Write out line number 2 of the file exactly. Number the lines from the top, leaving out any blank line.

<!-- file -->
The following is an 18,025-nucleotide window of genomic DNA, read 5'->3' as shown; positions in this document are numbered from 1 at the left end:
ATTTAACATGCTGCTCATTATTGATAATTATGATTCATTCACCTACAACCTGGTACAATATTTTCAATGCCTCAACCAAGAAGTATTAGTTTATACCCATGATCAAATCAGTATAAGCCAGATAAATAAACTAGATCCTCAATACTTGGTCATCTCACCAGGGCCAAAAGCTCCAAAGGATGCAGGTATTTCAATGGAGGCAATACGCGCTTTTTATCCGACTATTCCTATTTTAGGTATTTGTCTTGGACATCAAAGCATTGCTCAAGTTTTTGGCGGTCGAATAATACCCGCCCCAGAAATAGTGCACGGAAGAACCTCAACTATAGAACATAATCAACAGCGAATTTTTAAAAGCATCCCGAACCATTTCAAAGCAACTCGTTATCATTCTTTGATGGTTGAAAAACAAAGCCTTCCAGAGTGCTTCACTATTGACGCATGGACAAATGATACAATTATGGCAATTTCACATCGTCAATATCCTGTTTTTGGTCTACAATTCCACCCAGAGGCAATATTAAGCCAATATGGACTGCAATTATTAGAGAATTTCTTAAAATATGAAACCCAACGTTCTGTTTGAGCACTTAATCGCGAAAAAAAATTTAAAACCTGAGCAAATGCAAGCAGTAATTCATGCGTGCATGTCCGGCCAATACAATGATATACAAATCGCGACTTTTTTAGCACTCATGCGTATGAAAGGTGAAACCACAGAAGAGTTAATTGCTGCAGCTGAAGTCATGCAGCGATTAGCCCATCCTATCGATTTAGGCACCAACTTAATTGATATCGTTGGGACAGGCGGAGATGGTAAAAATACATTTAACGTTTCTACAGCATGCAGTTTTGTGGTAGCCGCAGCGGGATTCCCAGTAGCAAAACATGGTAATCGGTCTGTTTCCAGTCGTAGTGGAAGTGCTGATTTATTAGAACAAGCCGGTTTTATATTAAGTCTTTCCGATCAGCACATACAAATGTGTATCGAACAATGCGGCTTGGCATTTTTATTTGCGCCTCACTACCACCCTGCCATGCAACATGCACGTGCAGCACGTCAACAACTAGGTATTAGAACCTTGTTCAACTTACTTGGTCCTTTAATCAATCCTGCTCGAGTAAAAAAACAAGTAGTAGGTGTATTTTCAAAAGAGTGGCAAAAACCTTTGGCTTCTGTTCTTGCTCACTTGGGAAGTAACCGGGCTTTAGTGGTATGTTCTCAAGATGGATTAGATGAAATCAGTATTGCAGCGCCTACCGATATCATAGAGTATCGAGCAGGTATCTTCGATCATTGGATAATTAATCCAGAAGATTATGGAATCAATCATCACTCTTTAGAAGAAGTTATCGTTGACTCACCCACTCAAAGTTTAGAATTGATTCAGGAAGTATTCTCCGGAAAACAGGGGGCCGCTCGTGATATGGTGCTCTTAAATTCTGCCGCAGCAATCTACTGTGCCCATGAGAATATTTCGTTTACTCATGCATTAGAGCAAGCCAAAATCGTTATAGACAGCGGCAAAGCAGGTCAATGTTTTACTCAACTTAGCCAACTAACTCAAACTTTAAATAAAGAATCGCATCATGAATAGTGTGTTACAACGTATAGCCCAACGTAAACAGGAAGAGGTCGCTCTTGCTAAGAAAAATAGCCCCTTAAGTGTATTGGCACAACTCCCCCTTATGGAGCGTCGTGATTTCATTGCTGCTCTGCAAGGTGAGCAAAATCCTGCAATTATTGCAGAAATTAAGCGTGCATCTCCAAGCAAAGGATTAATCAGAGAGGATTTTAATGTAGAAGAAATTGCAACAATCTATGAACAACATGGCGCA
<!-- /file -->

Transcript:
ATTTAACATGCTGCTCATTATTGATAATTATGATTCATTCACCTACAACCTGGTACAATATTTTCAATGCCTCAACCAAGAAGTATTAGTTTATACCCATGATCAAATCAGTATAAGCCAGATAAATAAACTAGATCCTCAATACTTGGTCATCTCACCAGGGCCAAAAGCTCCAAAGGATGCAGGTATTTCAATGGAGGCAATACGCGCTTTTTATCCGACTATTCCTATTTTAGGTATTTGTCTTGGACATCAAAGCATTGCTCAAGTTTTTGGCGGTCGAATAATACCCGCCCCAGAAATAGTGCACGGAAGAACCTCAACTATAGAACATAATCAACAGCGAATTTTTAAAAGCATCCCGAACCATTTCAAAGCAACTCGTTATCATTCTTTGATGGTTGAAAAACAAAGCCTTCCAGAGTGCTTCACTATTGACGCATGGACAAATGATACAATTATGGCAATTTCACATCGTCAATATCCTGTTTTTGGTCTACAATTCCACCCAGAGGCAATATTAAGCCAATATGGACTGCAATTATTAGAGAATTTCTTAAAATATGAAACCCAACGTTCTGTTTGAGCACTTAATCGCGAAAAAAAATTTAAAACCTGAGCAAATGCAAGCAGTAATTCATGCGTGCATGTCCGGCCAATACAATGATATACAAATCGCGACTTTTTTAGCACTCATGCGTATGAAAGGTGAAACCACAGAAGAGTTAATTGCTGCAGCTGAAGTCATGCAGCGATTAGCCCATCCTATCGATTTAGGCACCAACTTAATTGATATCGTTGGGACAGGCGGAGATGGTAAAAATACATTTAACGTTTCTACAGCATGCAGTTTTGTGGTAGCCGCAGCGGGATTCCCAGTAGCAAAACATGGTAATCGGTCTGTTTCCAGTCGTAGTGGAAGTGCTGATTTATTAGAACAAGCCGGTTTTATATTAAGTCTTTCCGATCAGCACATACAAATGTGTATCGAACAATGCGGCTTGGCATTTTTATTTGCGCCTCACTACCACCCTGCCATGCAACATGCACGTGCAGCACGTCAACAACTAGGTATTAGAACCTTGTTCAACTTACTTGGTCCTTTAATCAATCCTGCTCGAGTAAAAAAACAAGTAGTAGGTGTATTTTCAAAAGAGTGGCAAAAACCTTTGGCTTCTGTTCTTGCTCACTTGGGAAGTAACCGGGCTTTAGTGGTATGTTCTCAAGATGGATTAGATGAAATCAGTATTGCAGCGCCTACCGATATCATAGAGTATCGAGCAGGTATCTTCGATCATTGGATAATTAATCCAGAAGATTATGGAATCAATCATCACTCTTTAGAAGAAGTTATCGTTGACTCACCCACTCAAAGTTTAGAATTGATTCAGGAAGTATTCTCCGGAAAACAGGGGGCCGCTCGTGATATGGTGCTCTTAAATTCTGCCGCAGCAATCTACTGTGCCCATGAGAATATTTCGTTTACTCATGCATTAGAGCAAGCCAAAATCGTTATAGACAGCGGCAAAGCAGGTCAATGTTTTACTCAACTTAGCCAACTAACTCAAACTTTAAATAAAGAATCGCATCATGAATAGTGTGTTACAACGTATAGCCCAACGTAAACAGGAAGAGGTCGCTCTTGCTAAGAAAAATAGCCCCTTAAGTGTATTGGCACAACTCCCCCTTATGGAGCGTCGTGATTTCATTGCTGCTCTGCAAGGTGAGCAAAATCCTGCAATTATTGCAGAAATTAAGCGTGCATCTCCAAGCAAAGGATTAATCAGAGAGGATTTTAATGTAGAAGAAATTGCAACAATCTATGAACAACATGGCGCA